Posted by: MikeR4 | November 20, 2009 9:42 AM | Report abuse

As I said a couple weeks back in a different forum:

Posted by: rt42 | November 20, 2009 1:13 PM | Report abuse

Thank you for giving voice to my own pent up anger at these bozos for this very reason.

I mean, who ARE these people? WHAT planet do they hail from?

First, they get themselves elected, by hook or by crook. Then, as soon as they take the oath of office, immediately forget WHO they are supposed to be representing and exactly WHAT they are supposed to be doing.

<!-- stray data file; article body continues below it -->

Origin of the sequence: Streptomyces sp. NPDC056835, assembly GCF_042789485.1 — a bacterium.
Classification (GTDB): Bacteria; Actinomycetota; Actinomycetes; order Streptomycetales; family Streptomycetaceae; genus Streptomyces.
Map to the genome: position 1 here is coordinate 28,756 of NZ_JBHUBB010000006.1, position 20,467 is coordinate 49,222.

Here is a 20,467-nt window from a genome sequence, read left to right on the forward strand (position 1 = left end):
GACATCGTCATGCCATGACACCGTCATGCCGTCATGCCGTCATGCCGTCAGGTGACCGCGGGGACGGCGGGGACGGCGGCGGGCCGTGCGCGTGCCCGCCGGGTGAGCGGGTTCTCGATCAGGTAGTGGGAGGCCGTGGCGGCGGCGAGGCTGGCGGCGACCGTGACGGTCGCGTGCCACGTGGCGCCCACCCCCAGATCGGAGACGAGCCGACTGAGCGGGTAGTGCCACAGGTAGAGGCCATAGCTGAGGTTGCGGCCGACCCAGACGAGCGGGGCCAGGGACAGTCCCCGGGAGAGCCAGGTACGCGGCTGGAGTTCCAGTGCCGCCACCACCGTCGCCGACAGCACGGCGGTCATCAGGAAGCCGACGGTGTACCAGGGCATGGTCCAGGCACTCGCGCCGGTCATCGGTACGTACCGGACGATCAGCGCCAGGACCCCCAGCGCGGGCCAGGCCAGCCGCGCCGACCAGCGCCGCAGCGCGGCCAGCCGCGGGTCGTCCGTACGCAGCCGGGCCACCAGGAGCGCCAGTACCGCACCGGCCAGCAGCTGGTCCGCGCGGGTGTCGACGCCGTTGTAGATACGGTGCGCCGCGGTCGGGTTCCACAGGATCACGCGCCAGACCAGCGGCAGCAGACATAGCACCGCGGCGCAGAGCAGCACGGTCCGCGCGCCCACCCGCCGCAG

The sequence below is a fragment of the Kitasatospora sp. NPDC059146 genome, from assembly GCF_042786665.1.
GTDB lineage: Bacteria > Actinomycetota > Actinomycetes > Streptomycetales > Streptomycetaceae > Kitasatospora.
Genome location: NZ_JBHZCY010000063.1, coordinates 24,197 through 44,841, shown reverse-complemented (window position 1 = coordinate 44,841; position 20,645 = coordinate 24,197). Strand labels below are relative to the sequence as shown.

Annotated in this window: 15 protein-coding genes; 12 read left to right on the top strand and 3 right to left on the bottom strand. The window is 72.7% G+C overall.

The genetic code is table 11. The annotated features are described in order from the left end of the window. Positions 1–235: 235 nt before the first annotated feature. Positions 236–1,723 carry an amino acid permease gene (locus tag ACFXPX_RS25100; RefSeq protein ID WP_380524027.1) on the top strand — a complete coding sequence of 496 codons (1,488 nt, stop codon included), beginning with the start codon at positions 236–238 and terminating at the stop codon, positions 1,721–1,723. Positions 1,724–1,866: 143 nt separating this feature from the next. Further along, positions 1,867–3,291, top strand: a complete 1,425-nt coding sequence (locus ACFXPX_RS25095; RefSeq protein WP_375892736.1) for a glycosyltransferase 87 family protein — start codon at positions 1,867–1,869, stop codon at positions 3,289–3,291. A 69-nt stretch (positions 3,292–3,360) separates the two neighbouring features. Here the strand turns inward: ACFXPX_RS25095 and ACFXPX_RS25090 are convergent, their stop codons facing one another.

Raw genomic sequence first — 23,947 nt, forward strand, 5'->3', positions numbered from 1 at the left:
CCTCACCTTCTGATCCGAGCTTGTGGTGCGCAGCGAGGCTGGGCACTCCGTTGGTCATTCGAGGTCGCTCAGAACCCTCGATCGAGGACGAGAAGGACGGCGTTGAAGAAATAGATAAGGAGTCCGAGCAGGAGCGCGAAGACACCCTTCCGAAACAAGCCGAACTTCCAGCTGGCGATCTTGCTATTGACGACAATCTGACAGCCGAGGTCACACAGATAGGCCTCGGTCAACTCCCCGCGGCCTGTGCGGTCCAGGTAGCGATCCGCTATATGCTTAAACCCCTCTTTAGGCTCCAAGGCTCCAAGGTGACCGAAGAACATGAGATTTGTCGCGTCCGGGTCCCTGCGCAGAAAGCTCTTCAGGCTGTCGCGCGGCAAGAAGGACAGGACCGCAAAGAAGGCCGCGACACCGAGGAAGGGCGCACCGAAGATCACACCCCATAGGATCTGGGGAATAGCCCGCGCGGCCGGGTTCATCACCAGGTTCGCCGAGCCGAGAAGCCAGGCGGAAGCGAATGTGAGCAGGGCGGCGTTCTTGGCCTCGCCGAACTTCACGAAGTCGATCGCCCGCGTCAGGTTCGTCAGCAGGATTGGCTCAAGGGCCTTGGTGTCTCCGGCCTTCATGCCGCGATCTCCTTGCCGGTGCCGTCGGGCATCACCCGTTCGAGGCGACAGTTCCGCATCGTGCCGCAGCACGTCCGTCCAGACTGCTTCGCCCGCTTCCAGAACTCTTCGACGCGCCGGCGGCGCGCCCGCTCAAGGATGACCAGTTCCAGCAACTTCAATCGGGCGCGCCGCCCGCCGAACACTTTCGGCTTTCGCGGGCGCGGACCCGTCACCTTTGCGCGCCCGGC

Correction: they KNOW who they represent (the special interests and corporations whose money bought them their seat in Congress) and they do everything they possibly can to protect those special interests.

I'm especially riled by complaints about the size of this bill from the Repubs. Too much to read??? Can't we expect our representatives to be able to READ?

Posted by: onewing1 | November 20, 2009 3:53 PM | Report abuse